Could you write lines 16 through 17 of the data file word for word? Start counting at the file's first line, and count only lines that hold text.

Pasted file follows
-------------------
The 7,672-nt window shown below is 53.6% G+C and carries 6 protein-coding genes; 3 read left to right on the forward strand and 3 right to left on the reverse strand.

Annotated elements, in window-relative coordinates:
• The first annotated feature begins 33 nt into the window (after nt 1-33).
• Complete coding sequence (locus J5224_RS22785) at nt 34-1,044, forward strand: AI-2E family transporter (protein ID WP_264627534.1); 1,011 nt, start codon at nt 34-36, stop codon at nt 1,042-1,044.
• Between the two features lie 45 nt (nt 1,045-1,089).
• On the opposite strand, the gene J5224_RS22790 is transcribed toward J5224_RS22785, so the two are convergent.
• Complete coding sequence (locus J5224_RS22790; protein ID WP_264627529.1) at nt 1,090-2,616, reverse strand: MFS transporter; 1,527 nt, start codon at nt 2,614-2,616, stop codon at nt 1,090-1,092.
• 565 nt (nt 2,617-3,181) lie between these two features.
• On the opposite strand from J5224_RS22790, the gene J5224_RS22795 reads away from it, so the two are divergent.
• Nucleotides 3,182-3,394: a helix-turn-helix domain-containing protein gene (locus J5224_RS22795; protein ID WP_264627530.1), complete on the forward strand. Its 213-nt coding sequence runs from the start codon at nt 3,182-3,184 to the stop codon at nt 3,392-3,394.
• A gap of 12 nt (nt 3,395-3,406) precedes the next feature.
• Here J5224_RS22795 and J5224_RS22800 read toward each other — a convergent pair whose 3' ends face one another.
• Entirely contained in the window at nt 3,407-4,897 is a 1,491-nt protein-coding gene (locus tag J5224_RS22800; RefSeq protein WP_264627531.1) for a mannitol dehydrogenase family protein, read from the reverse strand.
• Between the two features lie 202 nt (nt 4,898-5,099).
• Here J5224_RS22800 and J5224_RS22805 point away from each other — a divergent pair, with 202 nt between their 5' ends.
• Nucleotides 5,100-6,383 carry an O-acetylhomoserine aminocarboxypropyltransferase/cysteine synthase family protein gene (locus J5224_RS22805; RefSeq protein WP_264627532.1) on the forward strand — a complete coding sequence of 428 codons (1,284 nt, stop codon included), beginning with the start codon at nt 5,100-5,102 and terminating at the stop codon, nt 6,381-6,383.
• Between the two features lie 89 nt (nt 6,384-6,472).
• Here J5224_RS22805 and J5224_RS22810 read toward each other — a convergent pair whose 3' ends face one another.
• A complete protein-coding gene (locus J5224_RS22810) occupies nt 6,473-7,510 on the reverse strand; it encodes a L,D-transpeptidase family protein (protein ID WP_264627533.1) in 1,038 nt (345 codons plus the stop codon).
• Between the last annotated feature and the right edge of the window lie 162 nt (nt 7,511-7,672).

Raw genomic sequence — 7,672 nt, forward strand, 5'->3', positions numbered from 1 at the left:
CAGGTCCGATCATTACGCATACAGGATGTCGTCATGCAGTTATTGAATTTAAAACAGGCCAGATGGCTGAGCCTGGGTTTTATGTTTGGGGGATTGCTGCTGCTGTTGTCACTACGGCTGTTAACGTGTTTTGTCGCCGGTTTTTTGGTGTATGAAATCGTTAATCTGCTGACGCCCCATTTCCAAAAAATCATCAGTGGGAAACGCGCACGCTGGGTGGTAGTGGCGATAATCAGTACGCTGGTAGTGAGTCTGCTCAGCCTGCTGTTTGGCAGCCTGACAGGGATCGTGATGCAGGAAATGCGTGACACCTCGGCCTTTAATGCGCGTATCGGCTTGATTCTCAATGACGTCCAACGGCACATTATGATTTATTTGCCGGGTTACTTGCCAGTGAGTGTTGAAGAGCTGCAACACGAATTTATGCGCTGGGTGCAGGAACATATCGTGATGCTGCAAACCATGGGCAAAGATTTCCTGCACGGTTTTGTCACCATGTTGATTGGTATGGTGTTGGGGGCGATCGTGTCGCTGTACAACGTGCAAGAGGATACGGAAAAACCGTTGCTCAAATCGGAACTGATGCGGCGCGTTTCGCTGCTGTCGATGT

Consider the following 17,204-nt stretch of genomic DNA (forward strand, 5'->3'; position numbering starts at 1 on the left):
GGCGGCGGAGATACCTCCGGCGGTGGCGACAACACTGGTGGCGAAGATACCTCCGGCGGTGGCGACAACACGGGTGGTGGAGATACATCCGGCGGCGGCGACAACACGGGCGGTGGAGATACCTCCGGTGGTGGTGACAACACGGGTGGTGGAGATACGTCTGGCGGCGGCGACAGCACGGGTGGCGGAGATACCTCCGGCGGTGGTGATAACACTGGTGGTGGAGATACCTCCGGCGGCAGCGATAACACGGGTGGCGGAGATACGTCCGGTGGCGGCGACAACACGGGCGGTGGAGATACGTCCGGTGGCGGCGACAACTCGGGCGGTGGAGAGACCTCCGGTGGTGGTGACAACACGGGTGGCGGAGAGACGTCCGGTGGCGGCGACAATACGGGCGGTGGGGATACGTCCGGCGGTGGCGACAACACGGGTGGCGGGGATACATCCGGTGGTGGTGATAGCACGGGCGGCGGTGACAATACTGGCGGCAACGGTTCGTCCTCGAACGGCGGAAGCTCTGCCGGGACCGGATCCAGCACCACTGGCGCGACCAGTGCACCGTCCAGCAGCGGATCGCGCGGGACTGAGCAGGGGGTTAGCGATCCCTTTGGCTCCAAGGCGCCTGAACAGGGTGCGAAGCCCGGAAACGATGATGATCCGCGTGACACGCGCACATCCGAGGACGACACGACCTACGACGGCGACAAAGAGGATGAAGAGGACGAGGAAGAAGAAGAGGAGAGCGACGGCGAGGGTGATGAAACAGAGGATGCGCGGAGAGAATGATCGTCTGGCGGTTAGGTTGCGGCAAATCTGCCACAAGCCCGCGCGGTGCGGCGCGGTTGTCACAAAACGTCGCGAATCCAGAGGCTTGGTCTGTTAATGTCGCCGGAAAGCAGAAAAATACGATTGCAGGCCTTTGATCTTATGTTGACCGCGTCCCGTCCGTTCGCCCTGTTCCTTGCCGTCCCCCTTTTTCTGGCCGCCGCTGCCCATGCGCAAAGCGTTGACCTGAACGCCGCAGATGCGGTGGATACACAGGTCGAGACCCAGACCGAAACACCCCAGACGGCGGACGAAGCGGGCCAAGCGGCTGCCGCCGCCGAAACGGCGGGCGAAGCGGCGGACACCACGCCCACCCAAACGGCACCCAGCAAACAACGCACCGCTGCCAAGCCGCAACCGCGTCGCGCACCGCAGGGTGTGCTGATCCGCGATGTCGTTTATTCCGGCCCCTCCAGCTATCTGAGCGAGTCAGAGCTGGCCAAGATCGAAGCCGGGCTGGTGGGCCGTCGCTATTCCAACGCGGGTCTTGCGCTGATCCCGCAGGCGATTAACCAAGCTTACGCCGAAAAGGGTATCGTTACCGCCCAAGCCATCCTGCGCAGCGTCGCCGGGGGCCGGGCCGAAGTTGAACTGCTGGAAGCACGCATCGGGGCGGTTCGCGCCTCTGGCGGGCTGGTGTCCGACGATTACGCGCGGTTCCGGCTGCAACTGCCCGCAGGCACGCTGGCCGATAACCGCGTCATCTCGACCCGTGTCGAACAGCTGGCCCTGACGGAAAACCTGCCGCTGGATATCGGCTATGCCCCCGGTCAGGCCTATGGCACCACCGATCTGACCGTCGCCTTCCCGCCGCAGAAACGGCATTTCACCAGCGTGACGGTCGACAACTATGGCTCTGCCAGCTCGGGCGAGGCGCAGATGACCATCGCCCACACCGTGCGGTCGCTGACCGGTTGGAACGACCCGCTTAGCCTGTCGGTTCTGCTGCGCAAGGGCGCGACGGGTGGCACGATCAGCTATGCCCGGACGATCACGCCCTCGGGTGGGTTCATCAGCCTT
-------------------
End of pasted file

• Nucleotides 5,100-6,383 carry an O-acetylhomoserine aminocarboxypropyltransferase/cysteine synthase family protein gene (locus J5224_RS22805; RefSeq protein WP_264627532.1) on the forward strand — a complete coding sequence of 428 codons (1,284 nt, stop codon included), beginning with the start codon at nt 5,100-5,102 and terminating at the stop codon, nt 6,381-6,383.
• Between the two features lie 89 nt (nt 6,384-6,472).